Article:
The other group is the use of internal managers as coaches with their direct reports.

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This coaching process is focused on people performance within a growing company and an evolving culture. It is more involved with direct reports and employees specific to their hard skills and their abilities to impact business results. These coaching engagements are more short-term in nature and are less structured. They provide shorter spurts of feedback discussions and conversation-sharing based on smaller issues and concerns.

Active listening is also utilized to enhance communication, collaboration, and connections so that business acumen and new skills can be enhanced to help employees achieve personal and company accomplishments. The growth of positive behaviors can impact problem-solving and decision making activities, reinforcing the learning culture and motivating the organization to handle evolving challenges. This "spot" coaching by managers and leaders at all levels will help develop the capabilities of direct reports, including their ability to bring about effective business outcomes and successes.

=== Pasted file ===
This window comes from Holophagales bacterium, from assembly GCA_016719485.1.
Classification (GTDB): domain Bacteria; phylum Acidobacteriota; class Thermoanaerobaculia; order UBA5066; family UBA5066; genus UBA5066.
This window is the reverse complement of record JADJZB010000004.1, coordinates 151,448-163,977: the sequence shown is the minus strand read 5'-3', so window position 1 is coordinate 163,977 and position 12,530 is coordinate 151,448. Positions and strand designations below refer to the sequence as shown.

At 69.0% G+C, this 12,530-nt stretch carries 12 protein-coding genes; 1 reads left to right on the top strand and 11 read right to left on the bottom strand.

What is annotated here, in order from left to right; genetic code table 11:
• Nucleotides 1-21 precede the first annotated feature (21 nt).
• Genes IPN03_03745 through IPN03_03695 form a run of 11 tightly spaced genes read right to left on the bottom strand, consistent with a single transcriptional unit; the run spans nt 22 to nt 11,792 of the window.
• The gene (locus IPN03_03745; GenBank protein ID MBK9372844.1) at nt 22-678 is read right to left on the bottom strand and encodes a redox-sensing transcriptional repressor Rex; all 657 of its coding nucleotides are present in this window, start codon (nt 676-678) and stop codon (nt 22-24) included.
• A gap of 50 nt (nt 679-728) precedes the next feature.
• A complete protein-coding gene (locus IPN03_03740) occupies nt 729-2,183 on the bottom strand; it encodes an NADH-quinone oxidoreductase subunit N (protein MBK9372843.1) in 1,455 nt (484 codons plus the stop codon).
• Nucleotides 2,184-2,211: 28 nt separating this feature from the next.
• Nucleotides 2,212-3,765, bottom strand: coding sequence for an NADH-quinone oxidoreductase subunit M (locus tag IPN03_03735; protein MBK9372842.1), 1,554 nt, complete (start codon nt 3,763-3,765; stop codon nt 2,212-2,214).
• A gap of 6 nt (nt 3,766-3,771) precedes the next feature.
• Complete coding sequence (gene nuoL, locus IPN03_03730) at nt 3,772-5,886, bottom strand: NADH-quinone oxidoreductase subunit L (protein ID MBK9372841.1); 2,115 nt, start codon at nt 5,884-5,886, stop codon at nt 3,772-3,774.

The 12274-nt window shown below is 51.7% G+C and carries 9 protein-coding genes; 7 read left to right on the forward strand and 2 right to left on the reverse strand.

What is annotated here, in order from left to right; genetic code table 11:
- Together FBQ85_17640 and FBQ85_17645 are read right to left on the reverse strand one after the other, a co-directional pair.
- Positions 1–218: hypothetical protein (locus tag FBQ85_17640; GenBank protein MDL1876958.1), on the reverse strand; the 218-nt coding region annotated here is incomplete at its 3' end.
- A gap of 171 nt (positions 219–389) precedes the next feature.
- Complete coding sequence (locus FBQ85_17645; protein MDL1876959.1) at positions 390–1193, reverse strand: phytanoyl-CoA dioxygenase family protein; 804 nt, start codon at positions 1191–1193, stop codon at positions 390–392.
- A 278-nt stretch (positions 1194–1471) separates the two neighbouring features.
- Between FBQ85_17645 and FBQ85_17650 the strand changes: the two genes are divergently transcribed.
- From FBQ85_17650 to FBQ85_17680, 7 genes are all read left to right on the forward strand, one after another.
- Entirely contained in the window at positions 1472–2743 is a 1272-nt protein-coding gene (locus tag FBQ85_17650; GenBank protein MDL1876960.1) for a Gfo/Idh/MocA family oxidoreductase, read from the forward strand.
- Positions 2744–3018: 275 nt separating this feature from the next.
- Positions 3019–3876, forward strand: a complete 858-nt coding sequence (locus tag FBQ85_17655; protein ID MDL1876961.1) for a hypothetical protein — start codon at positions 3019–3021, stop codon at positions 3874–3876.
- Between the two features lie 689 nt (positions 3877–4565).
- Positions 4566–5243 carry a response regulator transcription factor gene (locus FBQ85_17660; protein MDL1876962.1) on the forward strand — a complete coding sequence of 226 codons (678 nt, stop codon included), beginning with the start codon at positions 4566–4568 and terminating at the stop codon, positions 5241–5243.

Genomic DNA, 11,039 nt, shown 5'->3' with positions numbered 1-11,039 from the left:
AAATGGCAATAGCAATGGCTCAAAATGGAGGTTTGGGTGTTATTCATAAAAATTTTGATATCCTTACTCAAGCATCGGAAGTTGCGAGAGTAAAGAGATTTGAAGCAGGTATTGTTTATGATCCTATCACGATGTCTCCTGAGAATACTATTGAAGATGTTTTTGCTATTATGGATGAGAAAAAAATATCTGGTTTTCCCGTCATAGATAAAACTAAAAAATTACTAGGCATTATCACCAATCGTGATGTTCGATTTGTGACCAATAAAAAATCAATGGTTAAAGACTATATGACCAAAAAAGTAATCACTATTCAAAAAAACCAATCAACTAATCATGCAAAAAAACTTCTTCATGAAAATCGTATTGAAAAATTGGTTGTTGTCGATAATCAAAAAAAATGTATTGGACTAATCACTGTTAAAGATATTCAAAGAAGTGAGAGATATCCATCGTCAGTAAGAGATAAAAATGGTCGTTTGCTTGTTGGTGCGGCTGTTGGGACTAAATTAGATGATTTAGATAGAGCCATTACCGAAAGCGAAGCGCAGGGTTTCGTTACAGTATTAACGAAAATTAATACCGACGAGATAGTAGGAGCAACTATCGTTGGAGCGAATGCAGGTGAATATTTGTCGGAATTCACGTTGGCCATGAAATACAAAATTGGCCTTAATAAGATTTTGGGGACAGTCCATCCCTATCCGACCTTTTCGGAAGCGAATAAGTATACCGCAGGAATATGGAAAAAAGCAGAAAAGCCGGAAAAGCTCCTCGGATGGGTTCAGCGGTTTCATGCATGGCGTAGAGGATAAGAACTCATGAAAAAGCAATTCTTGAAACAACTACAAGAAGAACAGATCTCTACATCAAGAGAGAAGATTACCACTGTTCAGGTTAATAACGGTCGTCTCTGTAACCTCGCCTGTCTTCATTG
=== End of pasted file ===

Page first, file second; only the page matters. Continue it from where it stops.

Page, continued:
The coaching process at the executive growth-focused level has a defined flow that is powered by a clear purpose, a specific vision, and a personal leadership accountability. There is always a strong psychological connection and engagement that drives creativity, full emotional involvement, and true developmental growth by the executive coachee.

There are four interconnected and interactive coaching components:

  • The initial step is to establish purpose and set the stage. The coaching process is carefully defined and ethical guidelines are established along with the specific value of the coaching relationship. This first step is based on trust, rapport, and coach-client chemistry.
  • The second step is to probe and construct an in-depth picture of present needs and desires that can be addressed through the coach-client relationship. Targets and clear goals will be established based on reflective thinking by the leader and an interactive review of the current situation.
  • The third step is built on future desires and a motivating direction. There is further review and assessment to gain an understanding of data and facts regarding what is working and not working as well as the need for change. In this process, a future vision is constructed that can benefit the client and the organization.